The Federal Board has appointed a steering group on Sexual Impropriety Complaints, as recommended by Isabelle Parasram.

The motion at the Brighton conference seeks to set up an independent disciplinary mechanism with trained adjudicators and investigators. There will be a strict logging process for complaints, with time limits for resolution.

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Jo Swinson’s speech to conference – in full

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Vince Cable’s speech today to the party conference in Brighton – in full

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Journalistic consensus is that Vince said “exotic spresm” instead of “erotic spasm”

“Check against delivery” is printed at the top of every pre-released speech. Vince’s speech today was advanced emailed with the phrase “erotic spasm” included – referring to the dreams of extreme Brexiters.

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Why are there giant snails around Brighton? #bemoresnail

Members hurrying from conference chamber to fringe meeting hall in Brighton have asked the question:

Why are there giant colourful snail sculptures dotted around Brighton?

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What’s happening at Conference today? The debates and speeches

Who knows what emergency motions we’ll be discussing today? Will we even have a Government by that stage? Will Theresa May still be PM?

The day starts without expectation of controversy but you never know in a party business session as we look at recognising the new Lib Dem Campaign for Racial Equality.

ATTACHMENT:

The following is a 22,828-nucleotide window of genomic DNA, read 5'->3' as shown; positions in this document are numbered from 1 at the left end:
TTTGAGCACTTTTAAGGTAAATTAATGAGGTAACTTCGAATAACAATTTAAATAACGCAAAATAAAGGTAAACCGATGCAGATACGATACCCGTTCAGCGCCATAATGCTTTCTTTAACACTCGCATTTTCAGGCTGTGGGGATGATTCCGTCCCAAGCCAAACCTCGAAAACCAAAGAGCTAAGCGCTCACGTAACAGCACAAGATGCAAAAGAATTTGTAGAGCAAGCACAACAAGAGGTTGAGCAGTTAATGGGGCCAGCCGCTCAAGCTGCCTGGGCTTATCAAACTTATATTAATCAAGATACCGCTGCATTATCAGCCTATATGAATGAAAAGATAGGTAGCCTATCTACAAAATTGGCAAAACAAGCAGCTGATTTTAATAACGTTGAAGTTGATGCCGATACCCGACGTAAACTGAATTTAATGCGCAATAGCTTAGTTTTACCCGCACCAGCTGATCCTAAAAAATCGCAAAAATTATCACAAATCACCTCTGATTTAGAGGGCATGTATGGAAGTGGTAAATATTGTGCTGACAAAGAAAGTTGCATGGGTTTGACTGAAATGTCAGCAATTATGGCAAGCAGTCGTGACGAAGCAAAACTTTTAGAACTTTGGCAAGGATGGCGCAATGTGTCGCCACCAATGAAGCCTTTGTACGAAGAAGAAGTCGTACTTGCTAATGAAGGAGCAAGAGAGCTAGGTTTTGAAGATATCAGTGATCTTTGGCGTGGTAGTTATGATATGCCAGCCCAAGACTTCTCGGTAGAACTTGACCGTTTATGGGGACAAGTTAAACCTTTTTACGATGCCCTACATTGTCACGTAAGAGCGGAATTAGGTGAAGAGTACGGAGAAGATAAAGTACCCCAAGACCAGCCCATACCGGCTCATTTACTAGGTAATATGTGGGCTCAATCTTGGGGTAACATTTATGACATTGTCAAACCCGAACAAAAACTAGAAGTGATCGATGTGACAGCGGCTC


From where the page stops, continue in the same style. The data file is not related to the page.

Policy debates today include promoting a fairer distribution of wealth, and a motion that sets out our demands for a better Britain.

And there will be keynote speeches from Scottish Leader Willie Rennie and Vince Cable.

09.00–09.20 Business motion: Renewal of Recognition of SAOs
Business motion: Recognition of AOs and SAOs

9:20-10:25 Emergency motions or topical issue discussions

10:25-11:30 Policy motion: Promoting a Fairer Distribution of Wealth

11.30–12.30 Policy motion: Demand Better: Liberal Democrat Priorities for a Better Britain

12.30–12.50 Speech: Willie Rennie MSP

12.50–14.10 Lunch

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Gina Miller, the next leader of the Liberal Democrats – not

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Gina Miller, businessperson and Brexit campaigner, just received a long and strong standing ovation, after delivering a spirited speech at the party conference in Brighton.

Ms Miller was quick to quash media reports that she might be angling to be the next leader of the Liberal Democrats. Those rumours have presumably been spread by people who know absolutely nothing about our party.

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The Independent View: time to support the UN nuclear ban treaty

Less than a year ago, the United Nations’ nuclear weapons ban treaty opened for signature. States from across the world are stepping forward to sign up to prohibit nuclear weapons – over 60 on current count. This is a giant step forward on the road towards global abolition. The treaty follows decades of grassroots campaigning across the world – CND has been calling for a global ban on nuclear weapons since its founding in 1958 and we are delighted at the development.